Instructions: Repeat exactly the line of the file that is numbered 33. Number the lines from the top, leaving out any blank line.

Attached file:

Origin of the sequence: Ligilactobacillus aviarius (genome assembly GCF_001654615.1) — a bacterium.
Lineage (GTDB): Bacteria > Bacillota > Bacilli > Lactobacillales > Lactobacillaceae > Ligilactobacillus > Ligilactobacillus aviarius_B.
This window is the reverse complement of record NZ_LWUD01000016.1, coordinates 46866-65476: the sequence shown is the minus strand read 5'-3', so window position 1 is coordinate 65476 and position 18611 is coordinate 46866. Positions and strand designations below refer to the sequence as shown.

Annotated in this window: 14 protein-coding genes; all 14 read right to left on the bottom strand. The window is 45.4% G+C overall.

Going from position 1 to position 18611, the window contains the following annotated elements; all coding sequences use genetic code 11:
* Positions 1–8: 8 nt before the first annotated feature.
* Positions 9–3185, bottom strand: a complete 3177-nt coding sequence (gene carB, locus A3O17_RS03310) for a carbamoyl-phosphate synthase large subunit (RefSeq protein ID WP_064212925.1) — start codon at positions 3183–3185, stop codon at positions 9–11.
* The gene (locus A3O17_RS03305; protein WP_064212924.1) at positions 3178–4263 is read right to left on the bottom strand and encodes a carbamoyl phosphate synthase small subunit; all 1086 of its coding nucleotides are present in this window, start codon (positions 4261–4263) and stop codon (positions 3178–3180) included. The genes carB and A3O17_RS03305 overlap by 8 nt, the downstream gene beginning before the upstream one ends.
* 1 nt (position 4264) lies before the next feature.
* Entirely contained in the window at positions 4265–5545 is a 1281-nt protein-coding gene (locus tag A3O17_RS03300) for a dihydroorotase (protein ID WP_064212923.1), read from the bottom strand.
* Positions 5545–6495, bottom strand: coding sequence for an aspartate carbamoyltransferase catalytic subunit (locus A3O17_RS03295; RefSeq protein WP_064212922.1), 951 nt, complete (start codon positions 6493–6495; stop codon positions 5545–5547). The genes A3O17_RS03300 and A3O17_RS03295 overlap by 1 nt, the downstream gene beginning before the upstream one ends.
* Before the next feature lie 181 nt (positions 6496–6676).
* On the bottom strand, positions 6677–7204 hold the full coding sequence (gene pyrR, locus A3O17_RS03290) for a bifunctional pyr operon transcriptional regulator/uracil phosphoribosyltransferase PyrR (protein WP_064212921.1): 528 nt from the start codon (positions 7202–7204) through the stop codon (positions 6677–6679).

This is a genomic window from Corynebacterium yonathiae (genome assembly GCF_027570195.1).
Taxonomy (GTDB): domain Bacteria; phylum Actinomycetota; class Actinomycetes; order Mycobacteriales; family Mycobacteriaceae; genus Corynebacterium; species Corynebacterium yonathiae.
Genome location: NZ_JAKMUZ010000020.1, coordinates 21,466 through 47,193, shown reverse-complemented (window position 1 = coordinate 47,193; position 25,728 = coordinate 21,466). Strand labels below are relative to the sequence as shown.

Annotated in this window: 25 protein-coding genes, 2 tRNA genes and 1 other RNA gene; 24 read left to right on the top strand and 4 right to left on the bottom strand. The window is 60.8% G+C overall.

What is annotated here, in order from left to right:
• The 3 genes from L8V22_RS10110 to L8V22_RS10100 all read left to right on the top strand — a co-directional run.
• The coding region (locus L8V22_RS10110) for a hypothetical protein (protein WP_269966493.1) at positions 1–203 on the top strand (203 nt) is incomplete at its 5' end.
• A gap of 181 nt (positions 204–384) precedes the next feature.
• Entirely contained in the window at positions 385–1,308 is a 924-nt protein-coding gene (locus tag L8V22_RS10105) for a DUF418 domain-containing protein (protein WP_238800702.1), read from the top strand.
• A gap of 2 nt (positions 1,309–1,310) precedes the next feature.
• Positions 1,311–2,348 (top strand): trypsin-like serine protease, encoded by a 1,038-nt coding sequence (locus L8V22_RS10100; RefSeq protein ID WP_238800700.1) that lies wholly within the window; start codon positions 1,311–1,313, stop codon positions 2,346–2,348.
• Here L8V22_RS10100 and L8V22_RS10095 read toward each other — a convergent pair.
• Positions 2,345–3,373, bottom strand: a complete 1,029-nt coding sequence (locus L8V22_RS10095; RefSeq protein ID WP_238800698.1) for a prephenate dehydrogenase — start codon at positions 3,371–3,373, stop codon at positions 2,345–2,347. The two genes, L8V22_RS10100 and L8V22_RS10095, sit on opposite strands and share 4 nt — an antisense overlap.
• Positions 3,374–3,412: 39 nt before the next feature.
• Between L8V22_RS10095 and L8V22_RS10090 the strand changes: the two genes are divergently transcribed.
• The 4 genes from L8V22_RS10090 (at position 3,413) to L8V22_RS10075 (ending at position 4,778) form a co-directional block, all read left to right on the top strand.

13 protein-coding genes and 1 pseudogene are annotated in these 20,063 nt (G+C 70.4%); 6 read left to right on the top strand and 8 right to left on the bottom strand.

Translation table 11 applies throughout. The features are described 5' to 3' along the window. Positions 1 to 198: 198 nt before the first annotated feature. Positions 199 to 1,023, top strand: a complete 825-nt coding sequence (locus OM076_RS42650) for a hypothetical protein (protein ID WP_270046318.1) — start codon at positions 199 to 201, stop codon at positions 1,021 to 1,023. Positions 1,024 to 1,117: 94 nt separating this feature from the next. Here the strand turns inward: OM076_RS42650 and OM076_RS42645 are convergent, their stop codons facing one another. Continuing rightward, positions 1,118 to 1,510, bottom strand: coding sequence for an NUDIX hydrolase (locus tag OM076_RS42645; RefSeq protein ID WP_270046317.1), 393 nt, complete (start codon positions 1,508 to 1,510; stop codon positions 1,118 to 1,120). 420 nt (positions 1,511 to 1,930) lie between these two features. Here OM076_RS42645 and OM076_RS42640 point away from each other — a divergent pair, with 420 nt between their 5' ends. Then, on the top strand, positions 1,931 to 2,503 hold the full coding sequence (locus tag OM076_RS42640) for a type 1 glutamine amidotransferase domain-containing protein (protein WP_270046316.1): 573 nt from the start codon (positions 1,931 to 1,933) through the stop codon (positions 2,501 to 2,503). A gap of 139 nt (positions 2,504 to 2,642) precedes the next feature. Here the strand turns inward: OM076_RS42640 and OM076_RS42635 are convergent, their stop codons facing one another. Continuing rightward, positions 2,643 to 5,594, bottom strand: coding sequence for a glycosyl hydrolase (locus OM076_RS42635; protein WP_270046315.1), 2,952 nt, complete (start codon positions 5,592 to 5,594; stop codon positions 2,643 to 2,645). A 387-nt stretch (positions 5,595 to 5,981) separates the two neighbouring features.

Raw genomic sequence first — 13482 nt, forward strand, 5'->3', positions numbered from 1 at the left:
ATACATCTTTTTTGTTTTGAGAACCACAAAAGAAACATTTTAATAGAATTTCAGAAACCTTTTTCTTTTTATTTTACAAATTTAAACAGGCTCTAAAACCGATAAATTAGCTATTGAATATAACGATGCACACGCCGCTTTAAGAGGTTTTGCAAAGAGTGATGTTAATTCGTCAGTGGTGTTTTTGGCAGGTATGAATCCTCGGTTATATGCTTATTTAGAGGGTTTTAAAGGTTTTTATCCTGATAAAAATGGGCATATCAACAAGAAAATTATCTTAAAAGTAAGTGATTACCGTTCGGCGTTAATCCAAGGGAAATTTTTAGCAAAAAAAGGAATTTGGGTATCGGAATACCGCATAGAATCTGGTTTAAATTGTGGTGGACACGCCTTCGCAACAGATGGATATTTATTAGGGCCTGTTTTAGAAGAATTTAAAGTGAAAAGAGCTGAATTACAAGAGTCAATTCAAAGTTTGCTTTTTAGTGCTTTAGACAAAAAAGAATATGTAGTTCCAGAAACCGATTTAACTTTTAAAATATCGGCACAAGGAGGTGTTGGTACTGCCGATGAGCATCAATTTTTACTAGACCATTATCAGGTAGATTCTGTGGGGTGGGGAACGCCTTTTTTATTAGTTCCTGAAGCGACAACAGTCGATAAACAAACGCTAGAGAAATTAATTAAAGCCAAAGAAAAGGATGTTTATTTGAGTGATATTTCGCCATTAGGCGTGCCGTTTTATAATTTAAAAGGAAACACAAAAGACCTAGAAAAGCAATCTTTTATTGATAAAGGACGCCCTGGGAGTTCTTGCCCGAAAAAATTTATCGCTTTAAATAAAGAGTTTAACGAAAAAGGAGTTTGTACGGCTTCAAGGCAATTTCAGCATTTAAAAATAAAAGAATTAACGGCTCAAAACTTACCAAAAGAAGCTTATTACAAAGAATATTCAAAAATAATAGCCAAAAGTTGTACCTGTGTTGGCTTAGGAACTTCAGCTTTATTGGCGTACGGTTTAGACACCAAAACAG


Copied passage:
ATACATCTTTTTTGTTTTGAGAACCACAAAAGAAACATTTTAATAGAATTTCAGAAACCTTTTTCTTTTTATTTTACAAATTTAAACAGGCTCTAAAACCGATAAATTAGCTATTGAATATAACGATGCACACGCCGCTTTAAGAGGTTTTGCAAAGAGTGATGTTAATTCGTCAGTGGTGTTTTTGGCAGGTATGAATCCTCGGTTATATGCTTATTTAGAGGGTTTTAAAGGTTTTTATCCTGATAAAAATGGGCATATCAACAAGAAAATTATCTTAAAAGTAAGTGATTACCGTTCGGCGTTAATCCAAGGGAAATTTTTAGCAAAAAAAGGAATTTGGGTATCGGAATACCGCATAGAATCTGGTTTAAATTGTGGTGGACACGCCTTCGCAACAGATGGATATTTATTAGGGCCTGTTTTAGAAGAATTTAAAGTGAAAAGAGCTGAATTACAAGAGTCAATTCAAAGTTTGCTTTTTAGTGCTTTAGACAAAAAAGAATATGTAGTTCCAGAAACCGATTTAACTTTTAAAATATCGGCACAAGGAGGTGTTGGTACTGCCGATGAGCATCAATTTTTACTAGACCATTATCAGGTAGATTCTGTGGGGTGGGGAACGCCTTTTTTATTAGTTCCTGAAGCGACAACAGTCGATAAACAAACGCTAGAGAAATTAATTAAAGCCAAAGAAAAGGATGTTTATTTGAGTGATATTTCGCCATTAGGCGTGCCGTTTTATAATTTAAAAGGAAACACAAAAGACCTAGAAAAGCAATCTTTTATTGATAAAGGACGCCCTGGGAGTTCTTGCCCGAAAAAATTTATCGCTTTAAATAAAGAGTTTAACGAAAAAGGAGTTTGTACGGCTTCAAGGCAATTTCAGCATTTAAAAATAAAAGAATTAACGGCTCAAAACTTACCAAAAGAAGCTTATTACAAAGAATATTCAAAAATAATAGCCAAAAGTTGTACCTGTGTTGGCTTAGGAACTTCAGCTTTATTGGCGTACGGTTTAGACACCAAAACAG